Neville said holding landlords accountable is one of the reasons the village passed its nuisance properties law two years ago. The law allows the village to assess points to a property for problems found there. Once the property racks up enough points, it can be closed until the issues are addressed.

Neville also plans to address the issue of infrastructure, by having streets and sidewalks rebuilt.

Dematteo, a landlord who owns properties in Groton, agreed with Tyler. Dematteo said he tries to keep his properties maintained, but still sees absentee landlords not being held accountable for disrepair. “There has to be a willingness to talk about and make change.”

Dematteo also wants to improve sidewalk. “I would like to see positive changes.”

Toolan, who owns the historic Hotel Groton, could not be reached.

Along with Neville, who seeks his third term as mayor, incumbent trustees Betty Conger, on the board since 2001, and Michael Holl, on the board since 2013, were nominated for re-election at the Republican caucus. Conger and Holl could not be reached for comment.

Lee Shurtleff, chairman of the Republican Committee for Groton, said in January the Republican Committee was very happy about the three candidates. “It is a good, progressive board,” he said.

All registered voters living in the village can cast their ballots Tuesday to fill the two-year posts. The winners will be sworn in during the first Village Board meeting in April.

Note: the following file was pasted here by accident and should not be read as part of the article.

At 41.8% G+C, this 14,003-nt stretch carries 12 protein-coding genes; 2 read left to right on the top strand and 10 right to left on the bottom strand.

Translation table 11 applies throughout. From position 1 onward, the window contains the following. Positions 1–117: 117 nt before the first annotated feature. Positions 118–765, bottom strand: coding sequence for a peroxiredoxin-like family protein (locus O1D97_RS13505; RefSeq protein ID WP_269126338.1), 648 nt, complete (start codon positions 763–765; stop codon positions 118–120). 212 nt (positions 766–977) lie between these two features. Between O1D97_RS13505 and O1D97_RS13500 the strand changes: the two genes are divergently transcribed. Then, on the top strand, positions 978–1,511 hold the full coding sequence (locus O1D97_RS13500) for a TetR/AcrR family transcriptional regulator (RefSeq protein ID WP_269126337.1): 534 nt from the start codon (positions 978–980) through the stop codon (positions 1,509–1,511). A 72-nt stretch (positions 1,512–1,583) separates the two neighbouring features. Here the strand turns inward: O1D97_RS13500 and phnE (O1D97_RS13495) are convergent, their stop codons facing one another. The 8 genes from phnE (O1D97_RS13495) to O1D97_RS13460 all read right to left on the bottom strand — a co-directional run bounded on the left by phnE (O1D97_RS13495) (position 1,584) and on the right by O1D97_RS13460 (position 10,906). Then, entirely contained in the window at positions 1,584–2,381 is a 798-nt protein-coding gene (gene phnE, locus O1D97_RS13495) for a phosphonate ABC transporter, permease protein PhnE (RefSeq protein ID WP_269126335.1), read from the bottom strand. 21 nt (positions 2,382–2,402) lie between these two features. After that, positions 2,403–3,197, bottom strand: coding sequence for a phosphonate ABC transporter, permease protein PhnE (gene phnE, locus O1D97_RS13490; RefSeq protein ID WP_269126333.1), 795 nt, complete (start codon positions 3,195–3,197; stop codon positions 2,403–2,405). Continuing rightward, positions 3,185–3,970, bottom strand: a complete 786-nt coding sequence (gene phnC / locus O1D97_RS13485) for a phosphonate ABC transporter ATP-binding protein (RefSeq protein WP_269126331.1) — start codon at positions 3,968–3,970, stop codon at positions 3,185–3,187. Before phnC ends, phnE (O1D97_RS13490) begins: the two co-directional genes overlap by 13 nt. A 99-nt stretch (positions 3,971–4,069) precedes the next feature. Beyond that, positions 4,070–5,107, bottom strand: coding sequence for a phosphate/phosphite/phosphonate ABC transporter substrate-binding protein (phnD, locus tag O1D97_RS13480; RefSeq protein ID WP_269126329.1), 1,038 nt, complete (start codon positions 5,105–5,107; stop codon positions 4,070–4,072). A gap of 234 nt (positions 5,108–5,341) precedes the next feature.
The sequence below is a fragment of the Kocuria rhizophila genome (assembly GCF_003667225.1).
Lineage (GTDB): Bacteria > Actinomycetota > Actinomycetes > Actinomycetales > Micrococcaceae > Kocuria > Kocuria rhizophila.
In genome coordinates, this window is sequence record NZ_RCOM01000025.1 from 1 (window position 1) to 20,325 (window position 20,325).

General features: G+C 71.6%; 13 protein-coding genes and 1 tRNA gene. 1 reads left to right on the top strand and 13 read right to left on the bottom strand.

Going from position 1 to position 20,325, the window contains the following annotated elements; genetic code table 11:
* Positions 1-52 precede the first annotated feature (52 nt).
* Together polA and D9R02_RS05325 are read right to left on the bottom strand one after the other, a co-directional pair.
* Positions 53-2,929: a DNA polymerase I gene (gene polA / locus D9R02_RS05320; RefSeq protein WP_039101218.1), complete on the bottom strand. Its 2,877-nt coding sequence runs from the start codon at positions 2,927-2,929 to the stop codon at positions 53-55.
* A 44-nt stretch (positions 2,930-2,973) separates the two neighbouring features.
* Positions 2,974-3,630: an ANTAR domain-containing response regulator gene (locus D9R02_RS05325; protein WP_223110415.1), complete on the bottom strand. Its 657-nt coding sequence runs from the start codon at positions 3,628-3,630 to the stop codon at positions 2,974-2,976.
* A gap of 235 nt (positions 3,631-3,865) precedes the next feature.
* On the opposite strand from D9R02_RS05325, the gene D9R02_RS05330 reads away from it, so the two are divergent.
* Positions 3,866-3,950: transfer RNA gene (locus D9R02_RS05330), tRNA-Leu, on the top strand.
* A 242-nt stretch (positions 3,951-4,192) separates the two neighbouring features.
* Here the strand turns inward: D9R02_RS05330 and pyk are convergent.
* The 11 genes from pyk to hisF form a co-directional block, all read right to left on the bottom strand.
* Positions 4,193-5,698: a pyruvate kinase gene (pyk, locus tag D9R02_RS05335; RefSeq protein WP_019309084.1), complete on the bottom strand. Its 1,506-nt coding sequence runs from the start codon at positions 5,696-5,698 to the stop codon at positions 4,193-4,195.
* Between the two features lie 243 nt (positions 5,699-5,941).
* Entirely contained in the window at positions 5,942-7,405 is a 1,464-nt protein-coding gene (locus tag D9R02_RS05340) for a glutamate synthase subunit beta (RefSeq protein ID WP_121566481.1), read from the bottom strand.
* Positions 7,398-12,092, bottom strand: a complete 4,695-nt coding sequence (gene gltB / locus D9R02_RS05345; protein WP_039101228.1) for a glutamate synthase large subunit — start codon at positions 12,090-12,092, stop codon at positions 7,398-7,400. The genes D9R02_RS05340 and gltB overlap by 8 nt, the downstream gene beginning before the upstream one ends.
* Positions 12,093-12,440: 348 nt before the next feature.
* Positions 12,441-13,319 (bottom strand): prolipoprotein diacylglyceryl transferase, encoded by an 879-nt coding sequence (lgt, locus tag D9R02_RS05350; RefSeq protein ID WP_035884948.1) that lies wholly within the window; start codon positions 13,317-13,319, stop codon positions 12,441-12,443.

One race contested in Dryden, none in McGraw, Marathon

Dryden village election: Two trustee positions are contested in the village of Dryden on Tuesday, while the mayor’s seat is not.
Republican Mayor Reba Taylor seeks her eighth term.

Newcomers Republican Chris Gibbons and Democrat Thomas Sinclair and Democratic incumbent Michael Murphy will vie for two trustee positions.

McGraw village election: Mayor Allan Stauber is seeking his third term as mayor uncontested on Tuesday.

Village residents also will vote to fill two trustee seats.

Stauber’s name will be under the Our Village Party line.

Only two names are on the ballot for trustee, incumbent James Field and newcomer Margaret Whittington. Incumbent Matt O’Rourke did not file his application soon enough, but is campaigning for write-in votes.

Field’s name will be under the Workers line; Whittington will be under the Voters Have Pull line.

Marathon village election:

The position of mayor and two trustees will be uncontested.

Republican William McGovern is once again running for his second term as mayor.

Republicans Patricia McConnell, who is running for her fifth term, and Donna Collins, running for her first term, seek the trustee positions.